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Liquid-Liquid Phase Separation of the Focal Adhesion Protein p130Cas Regulates mRNA Translation


Core Concepts
Focal adhesion protein p130Cas drives the formation of liquid-liquid phase separated condensates in the cytoplasm, which contain mRNAs and RNA-binding proteins and regulate global protein translation in a cell adhesion-dependent manner.
Abstract
The study examines the behavior of the focal adhesion protein p130Cas and its ability to undergo liquid-liquid phase separation (LLPS) in cells. Key findings: p130Cas, which contains intrinsically disordered regions, forms dynamic cytoplasmic condensates that bud off from focal adhesions. These condensates exhibit typical LLPS characteristics like fusion, fission, and rapid exchange of components. The p130Cas condensates contain other focal adhesion proteins like paxillin and FAK, as well as mRNAs and RNA-binding proteins involved in mRNA translation regulation. Induction of large focal adhesions by plating cells on high concentrations of fibronectin leads to increased p130Cas condensate formation and suppression of global protein translation. This effect is dependent on p130Cas. Optogenetic induction of p130Cas condensates using a light-sensitive Cry2 system also reduces translation, directly linking p130Cas LLPS to translational regulation. Analysis of the mRNA content in the p130Cas condensates reveals enrichment of transcripts involved in cell cycle, survival, and cell-cell communication, many of which are also differentially regulated upon p130Cas overexpression. These results identify a novel mechanism by which integrin-mediated adhesion can regulate mRNA translation through the formation of p130Cas-driven liquid-liquid phase separated condensates in the cytoplasm.
Stats
Cells on high fibronectin show a ~35% decrease in global protein translation compared to cells on low fibronectin. Knockdown of p130Cas abolishes the inhibition of translation on high fibronectin and instead leads to an increase in translation. Optogenetic induction of p130Cas condensates causes a ~35% decrease in translation, which reverses when the condensates disassemble.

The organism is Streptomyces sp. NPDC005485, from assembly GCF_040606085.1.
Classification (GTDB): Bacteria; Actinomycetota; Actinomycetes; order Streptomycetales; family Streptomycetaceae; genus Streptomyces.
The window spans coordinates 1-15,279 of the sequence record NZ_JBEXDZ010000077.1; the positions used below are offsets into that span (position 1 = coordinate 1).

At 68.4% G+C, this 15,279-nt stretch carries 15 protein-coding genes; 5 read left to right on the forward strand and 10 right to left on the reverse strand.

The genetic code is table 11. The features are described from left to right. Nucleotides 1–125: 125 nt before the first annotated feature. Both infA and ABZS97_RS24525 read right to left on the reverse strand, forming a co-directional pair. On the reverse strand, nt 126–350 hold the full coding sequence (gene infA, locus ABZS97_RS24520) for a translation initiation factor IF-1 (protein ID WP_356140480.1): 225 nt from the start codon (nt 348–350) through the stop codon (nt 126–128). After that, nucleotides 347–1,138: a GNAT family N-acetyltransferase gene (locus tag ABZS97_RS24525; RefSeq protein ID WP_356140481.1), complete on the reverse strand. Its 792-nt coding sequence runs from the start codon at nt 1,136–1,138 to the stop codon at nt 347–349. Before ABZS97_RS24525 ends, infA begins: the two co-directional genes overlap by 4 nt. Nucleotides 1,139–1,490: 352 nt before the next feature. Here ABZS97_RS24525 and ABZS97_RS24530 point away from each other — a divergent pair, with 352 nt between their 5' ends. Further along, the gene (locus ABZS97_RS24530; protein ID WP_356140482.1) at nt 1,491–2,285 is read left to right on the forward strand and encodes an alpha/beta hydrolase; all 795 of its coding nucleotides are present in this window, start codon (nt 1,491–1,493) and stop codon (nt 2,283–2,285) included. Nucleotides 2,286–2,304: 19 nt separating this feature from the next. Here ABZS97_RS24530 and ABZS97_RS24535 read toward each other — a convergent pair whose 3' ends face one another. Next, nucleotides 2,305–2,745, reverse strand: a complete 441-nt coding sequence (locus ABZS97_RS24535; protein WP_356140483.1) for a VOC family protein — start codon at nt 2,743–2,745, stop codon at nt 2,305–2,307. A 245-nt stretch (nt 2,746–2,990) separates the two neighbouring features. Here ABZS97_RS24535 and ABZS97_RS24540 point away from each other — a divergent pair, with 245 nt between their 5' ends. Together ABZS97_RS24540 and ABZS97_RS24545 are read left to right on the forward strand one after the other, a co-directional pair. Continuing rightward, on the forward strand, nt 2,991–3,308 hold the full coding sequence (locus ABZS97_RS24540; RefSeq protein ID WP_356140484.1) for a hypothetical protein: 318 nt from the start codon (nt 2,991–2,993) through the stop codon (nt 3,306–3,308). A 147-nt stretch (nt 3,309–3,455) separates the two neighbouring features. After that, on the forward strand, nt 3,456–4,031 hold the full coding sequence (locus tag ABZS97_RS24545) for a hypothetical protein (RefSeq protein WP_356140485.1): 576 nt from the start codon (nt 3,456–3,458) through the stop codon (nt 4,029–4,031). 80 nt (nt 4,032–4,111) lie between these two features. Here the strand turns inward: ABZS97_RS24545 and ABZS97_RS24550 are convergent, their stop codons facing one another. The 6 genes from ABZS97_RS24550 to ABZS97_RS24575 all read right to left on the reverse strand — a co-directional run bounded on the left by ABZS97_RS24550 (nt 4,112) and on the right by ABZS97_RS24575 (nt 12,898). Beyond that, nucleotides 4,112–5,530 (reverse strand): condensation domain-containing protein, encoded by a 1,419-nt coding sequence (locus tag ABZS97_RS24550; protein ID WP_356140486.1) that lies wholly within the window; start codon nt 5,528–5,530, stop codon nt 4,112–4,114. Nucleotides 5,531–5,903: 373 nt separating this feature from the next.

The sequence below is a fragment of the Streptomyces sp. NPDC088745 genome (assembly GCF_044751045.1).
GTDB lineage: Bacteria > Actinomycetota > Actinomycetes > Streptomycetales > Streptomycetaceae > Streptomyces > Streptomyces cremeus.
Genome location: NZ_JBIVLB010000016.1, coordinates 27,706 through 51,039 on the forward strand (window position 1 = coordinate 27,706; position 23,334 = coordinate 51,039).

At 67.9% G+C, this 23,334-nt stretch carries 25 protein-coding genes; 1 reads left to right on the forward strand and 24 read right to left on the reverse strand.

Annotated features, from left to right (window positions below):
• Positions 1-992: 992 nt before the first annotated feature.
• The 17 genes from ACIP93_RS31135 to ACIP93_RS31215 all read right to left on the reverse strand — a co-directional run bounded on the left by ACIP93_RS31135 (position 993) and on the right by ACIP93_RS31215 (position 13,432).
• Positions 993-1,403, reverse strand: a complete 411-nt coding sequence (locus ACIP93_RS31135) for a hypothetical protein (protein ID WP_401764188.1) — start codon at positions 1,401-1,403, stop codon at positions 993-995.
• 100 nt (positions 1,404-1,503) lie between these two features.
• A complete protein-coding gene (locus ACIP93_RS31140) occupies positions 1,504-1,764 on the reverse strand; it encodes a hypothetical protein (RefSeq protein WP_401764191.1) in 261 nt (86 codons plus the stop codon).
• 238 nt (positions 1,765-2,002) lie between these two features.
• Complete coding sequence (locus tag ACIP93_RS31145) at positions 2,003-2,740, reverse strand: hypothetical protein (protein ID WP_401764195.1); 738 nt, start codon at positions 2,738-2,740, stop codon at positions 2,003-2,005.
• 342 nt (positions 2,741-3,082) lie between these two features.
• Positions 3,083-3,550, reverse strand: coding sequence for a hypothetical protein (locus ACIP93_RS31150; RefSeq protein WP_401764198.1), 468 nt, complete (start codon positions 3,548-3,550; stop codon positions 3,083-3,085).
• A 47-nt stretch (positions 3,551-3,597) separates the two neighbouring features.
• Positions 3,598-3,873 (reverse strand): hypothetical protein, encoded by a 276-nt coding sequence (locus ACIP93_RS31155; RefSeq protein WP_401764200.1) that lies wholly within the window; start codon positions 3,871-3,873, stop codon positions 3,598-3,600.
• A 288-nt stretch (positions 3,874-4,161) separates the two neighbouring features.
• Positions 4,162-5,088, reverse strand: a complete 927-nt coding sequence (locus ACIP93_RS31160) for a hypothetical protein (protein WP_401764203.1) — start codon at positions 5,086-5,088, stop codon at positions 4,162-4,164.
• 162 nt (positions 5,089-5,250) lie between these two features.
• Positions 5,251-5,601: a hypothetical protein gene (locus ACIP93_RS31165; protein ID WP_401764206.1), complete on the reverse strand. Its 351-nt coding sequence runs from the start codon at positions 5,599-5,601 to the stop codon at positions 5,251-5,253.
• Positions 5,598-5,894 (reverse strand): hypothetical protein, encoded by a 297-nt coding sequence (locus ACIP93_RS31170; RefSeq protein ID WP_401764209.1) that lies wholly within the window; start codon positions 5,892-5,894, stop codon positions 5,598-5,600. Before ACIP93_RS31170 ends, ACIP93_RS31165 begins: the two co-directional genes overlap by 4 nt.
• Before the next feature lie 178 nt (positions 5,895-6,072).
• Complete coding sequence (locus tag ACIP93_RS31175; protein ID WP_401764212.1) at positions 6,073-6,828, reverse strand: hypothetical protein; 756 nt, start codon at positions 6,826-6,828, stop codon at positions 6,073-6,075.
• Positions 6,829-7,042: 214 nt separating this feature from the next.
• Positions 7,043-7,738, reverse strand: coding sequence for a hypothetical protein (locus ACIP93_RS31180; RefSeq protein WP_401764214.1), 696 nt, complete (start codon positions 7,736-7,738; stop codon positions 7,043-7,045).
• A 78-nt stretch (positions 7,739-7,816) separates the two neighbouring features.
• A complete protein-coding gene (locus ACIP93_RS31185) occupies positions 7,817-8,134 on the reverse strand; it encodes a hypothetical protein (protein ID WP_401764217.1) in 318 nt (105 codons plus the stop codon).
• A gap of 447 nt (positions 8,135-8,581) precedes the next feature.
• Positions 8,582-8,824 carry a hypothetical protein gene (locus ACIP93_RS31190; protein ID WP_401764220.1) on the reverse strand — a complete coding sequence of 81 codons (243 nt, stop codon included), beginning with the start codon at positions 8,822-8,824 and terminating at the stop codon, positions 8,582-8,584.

Quotes
"Liquid-liquid phase separation (LLPS) has emerged as a major organizing principle in cells." "Integrin-mediated adhesions share multiple features with LLPS. They can assemble, grow, split, fuse and disassemble in live cells, which often correlate with cell functions such as migration and gene expression." "Focal adhesion protein p130Cas drives formation of structures with the characteristics of LLPS that bud from focal adhesions into the cytoplasm."

Deeper Inquiries

How do the specific mRNA and protein components within the p130Cas condensates contribute to the regulation of translation and other cellular functions?

The mRNA and protein components within the p130Cas condensates play a crucial role in the regulation of translation and other cellular functions. These components are enriched in a subset of focal adhesion proteins, RNA binding proteins, and mRNAs that are implicated in inhibiting mRNA translation. The presence of RNA binding proteins like Ago2 and GW182 within the condensates suggests a role in miRNA-dependent mRNA regulation. Additionally, the mRNAs isolated from p130Cas condensates are associated with biological processes related to cell cycle progression, survival, and cell-cell communication. This indicates that the condensates may play a role in coordinating these cellular functions by regulating the translation of specific mRNAs. The dynamic behavior of these condensates, including fusion, fission, and rapid exchange of components, further supports their involvement in regulating gene expression and cellular activities.

What are the potential physiological or pathological implications of dysregulated p130Cas LLPS and its impact on translation in diseases like cancer or fibrosis?

Dysregulated p130Cas LLPS and its impact on translation can have significant physiological and pathological implications, especially in diseases like cancer or fibrosis. In cancer, aberrant translation regulation can lead to uncontrolled cell growth, proliferation, and metastasis. Dysregulated p130Cas LLPS may contribute to this by altering the translation of specific mRNAs involved in cell cycle progression, survival, and other oncogenic processes. In fibrosis, abnormal translation control can result in excessive extracellular matrix deposition and tissue scarring. Dysregulated p130Cas LLPS may play a role in this process by influencing the translation of mRNAs involved in fibrotic pathways. Understanding the role of p130Cas LLPS in these diseases could provide insights into potential therapeutic targets for cancer and fibrosis treatment.

Could the principles of p130Cas LLPS-mediated translational control be extended to other cellular phase-separated organelles and their role in gene expression regulation?

The principles of p130Cas LLPS-mediated translational control could potentially be extended to other cellular phase-separated organelles and their role in gene expression regulation. LLPS is a fundamental organizing principle in cells, regulating a wide array of cellular functions including gene expression. The dynamic behavior of phase-separated organelles, such as rapid exchange of components and fusion/splitting, is a common feature that allows for the organization and regulation of biochemical reactions. By studying the components and behavior of other phase-separated organelles, similar to p130Cas condensates, we can gain insights into how they contribute to gene expression regulation and cellular functions. Understanding the principles of LLPS-mediated translational control in different cellular contexts can provide a comprehensive view of how phase separation influences gene expression and cellular processes.
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